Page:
Popular Science Monthly/Volume 31/October 1887/The Oldest Noble of Them All
By CARL VOGT.
WE sailed out from the little port of Alleghero, on the northwest coast of Sardinia, on a clear morning, with a bright sun, light breeze, and a moderate flow of tide, to the nearest coral banks. Our fishing-apparatus consisted of a large wooden cross-drag weighted with lead, to which ropes and nets were attached, which was to be painfully hauled over the bottom of the sea at a depth of from one hundred to two hundred metres, to gather what it could catch of the life abiding in those regions. The success of the operation depends largely on the skill and discrimination of the padrone. Two sailors and a youth manage the very primitive capstan by which the rope, that the padrone holds in his hand, is unrolled. He knows, by feeling the movements of the rope, its tension, sliding, and jerking, whether the drag is passing over sand, mud, hard ground, or solid, jagged rock. At times the youth stands alone at the capstan, and the sailors take the rudder in hand and turn the vessel as the padrone directs. Sometimes they have to work with all their might, as when the apparatus gets fastened or is drawn under overhanging rocks. There are a thousand accidents to be guarded against, and they frequently end in the loss of the drag.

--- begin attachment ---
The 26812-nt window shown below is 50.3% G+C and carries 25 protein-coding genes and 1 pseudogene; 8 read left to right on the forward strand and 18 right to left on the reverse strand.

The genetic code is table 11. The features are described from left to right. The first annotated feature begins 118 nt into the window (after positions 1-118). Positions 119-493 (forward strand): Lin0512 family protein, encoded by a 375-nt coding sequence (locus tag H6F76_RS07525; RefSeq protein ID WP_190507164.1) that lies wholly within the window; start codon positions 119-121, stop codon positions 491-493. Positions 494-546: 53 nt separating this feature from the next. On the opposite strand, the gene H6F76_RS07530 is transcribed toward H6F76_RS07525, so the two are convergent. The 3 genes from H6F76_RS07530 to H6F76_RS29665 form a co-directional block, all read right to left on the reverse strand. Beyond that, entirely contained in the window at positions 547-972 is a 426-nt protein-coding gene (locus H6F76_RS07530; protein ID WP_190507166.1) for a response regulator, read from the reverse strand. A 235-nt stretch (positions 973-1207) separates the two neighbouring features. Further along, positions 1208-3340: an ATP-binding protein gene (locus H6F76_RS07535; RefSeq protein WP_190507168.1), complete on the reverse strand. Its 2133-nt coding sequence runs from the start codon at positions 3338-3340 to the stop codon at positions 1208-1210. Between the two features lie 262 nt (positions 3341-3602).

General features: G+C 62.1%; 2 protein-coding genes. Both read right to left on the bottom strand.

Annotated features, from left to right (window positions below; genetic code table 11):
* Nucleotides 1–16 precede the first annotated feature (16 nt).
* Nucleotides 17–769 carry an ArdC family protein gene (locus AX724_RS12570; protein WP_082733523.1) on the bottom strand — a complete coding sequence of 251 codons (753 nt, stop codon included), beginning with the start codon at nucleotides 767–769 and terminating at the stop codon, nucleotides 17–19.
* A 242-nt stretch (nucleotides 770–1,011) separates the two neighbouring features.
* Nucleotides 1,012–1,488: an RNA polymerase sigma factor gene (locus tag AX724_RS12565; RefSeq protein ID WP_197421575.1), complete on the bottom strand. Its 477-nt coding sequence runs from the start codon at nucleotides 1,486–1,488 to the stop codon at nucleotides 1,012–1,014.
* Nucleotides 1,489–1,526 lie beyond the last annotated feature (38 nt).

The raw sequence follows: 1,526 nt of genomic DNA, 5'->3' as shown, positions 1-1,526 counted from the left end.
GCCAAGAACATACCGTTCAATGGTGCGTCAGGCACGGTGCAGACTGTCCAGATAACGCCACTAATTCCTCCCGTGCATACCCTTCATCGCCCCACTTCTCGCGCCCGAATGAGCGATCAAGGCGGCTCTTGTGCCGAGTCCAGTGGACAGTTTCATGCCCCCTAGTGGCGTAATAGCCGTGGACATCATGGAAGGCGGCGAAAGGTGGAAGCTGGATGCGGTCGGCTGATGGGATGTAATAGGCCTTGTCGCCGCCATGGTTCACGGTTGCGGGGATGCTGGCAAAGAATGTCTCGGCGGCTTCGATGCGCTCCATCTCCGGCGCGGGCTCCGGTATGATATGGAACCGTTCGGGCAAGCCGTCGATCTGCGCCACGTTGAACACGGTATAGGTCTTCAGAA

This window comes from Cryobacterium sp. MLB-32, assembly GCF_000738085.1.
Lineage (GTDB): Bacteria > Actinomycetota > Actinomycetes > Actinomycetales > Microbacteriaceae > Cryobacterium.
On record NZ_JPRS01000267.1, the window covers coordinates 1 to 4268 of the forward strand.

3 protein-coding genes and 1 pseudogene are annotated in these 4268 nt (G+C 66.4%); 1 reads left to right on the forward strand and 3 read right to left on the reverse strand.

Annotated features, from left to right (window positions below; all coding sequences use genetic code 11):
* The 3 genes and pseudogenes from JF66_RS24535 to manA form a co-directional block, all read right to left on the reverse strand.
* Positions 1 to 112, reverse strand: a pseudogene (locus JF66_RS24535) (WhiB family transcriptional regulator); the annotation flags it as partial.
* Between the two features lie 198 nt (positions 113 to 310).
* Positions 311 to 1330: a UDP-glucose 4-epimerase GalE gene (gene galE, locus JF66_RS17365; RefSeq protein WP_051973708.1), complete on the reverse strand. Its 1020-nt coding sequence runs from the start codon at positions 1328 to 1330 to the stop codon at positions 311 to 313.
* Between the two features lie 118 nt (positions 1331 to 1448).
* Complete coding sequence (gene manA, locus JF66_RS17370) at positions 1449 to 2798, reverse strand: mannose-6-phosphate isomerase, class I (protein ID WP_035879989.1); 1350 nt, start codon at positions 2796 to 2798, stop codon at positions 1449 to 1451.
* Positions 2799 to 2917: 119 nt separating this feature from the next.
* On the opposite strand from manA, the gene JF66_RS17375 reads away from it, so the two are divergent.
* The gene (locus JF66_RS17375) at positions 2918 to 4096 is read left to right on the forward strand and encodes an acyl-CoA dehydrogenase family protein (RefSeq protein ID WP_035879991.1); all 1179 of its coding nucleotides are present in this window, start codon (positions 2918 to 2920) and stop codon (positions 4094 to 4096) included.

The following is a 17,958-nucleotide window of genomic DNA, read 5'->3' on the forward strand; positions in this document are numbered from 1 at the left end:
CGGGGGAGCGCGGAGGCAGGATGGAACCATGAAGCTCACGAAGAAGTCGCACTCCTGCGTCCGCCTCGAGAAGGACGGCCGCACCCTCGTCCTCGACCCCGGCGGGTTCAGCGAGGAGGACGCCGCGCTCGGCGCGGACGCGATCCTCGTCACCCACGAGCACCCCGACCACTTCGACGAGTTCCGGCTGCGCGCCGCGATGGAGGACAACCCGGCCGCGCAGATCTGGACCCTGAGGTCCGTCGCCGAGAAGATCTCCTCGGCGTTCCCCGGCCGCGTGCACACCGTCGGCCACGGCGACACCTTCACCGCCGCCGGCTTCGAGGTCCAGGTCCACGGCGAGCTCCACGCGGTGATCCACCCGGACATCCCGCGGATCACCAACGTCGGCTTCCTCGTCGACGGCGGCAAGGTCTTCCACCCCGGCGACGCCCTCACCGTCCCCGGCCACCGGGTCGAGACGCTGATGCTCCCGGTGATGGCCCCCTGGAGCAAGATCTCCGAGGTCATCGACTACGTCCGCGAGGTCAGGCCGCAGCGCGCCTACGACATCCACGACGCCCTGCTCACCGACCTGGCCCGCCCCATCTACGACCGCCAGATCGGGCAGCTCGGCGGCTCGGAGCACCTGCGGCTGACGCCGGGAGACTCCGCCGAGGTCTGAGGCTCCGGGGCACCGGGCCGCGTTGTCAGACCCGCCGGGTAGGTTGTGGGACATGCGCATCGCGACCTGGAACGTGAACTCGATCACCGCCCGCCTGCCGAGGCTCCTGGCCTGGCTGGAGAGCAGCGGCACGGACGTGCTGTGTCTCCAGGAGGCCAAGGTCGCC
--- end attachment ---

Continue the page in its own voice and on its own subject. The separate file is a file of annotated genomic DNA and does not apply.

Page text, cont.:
Thus the sea-bottom is swept for a few hours as with a broom. The cords of the drag sling themselves around everything that projects and is movable; large pieces of rock are ensnared and torn loose with all that is upon them. Whatever creeps upon the ground is made fast.